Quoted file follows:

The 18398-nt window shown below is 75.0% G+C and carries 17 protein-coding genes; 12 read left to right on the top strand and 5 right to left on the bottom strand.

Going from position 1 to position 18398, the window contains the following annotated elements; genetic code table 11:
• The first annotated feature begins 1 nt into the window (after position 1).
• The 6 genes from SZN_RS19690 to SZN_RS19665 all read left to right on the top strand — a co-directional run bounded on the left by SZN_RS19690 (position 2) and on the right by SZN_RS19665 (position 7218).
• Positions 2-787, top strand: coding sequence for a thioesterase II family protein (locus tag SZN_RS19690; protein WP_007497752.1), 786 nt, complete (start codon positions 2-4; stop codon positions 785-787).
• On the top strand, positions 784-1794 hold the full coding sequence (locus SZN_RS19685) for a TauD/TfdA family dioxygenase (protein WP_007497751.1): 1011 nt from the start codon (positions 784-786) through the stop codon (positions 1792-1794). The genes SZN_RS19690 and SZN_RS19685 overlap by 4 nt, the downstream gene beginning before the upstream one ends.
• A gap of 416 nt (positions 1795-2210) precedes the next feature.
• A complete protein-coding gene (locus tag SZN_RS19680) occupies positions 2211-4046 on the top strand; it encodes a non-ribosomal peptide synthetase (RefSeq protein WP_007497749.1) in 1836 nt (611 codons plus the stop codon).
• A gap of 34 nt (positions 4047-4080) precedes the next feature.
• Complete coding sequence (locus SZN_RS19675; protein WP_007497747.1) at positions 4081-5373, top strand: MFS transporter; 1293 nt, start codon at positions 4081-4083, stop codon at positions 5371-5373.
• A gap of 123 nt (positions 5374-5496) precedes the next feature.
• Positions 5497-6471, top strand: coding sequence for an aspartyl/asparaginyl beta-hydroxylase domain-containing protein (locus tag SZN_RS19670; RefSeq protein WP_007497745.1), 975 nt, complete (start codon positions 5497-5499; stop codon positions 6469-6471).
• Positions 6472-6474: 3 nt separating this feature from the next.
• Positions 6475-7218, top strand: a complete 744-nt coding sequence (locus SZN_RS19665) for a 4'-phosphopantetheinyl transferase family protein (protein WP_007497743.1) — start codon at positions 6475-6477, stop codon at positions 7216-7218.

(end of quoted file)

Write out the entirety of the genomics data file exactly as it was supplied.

The 18398-nt window shown below is 75.0% G+C and carries 17 protein-coding genes; 12 read left to right on the top strand and 5 right to left on the bottom strand.

Going from position 1 to position 18398, the window contains the following annotated elements; genetic code table 11:
• The first annotated feature begins 1 nt into the window (after position 1).
• The 6 genes from SZN_RS19690 to SZN_RS19665 all read left to right on the top strand — a co-directional run bounded on the left by SZN_RS19690 (position 2) and on the right by SZN_RS19665 (position 7218).
• Positions 2-787, top strand: coding sequence for a thioesterase II family protein (locus tag SZN_RS19690; protein WP_007497752.1), 786 nt, complete (start codon positions 2-4; stop codon positions 785-787).
• On the top strand, positions 784-1794 hold the full coding sequence (locus SZN_RS19685) for a TauD/TfdA family dioxygenase (protein WP_007497751.1): 1011 nt from the start codon (positions 784-786) through the stop codon (positions 1792-1794). The genes SZN_RS19690 and SZN_RS19685 overlap by 4 nt, the downstream gene beginning before the upstream one ends.
• A gap of 416 nt (positions 1795-2210) precedes the next feature.
• A complete protein-coding gene (locus tag SZN_RS19680) occupies positions 2211-4046 on the top strand; it encodes a non-ribosomal peptide synthetase (RefSeq protein WP_007497749.1) in 1836 nt (611 codons plus the stop codon).
• A gap of 34 nt (positions 4047-4080) precedes the next feature.
• Complete coding sequence (locus SZN_RS19675; protein WP_007497747.1) at positions 4081-5373, top strand: MFS transporter; 1293 nt, start codon at positions 4081-4083, stop codon at positions 5371-5373.
• A gap of 123 nt (positions 5374-5496) precedes the next feature.
• Positions 5497-6471, top strand: coding sequence for an aspartyl/asparaginyl beta-hydroxylase domain-containing protein (locus tag SZN_RS19670; RefSeq protein WP_007497745.1), 975 nt, complete (start codon positions 5497-5499; stop codon positions 6469-6471).
• Positions 6472-6474: 3 nt separating this feature from the next.
• Positions 6475-7218, top strand: a complete 744-nt coding sequence (locus SZN_RS19665) for a 4'-phosphopantetheinyl transferase family protein (protein WP_007497743.1) — start codon at positions 6475-6477, stop codon at positions 7216-7218.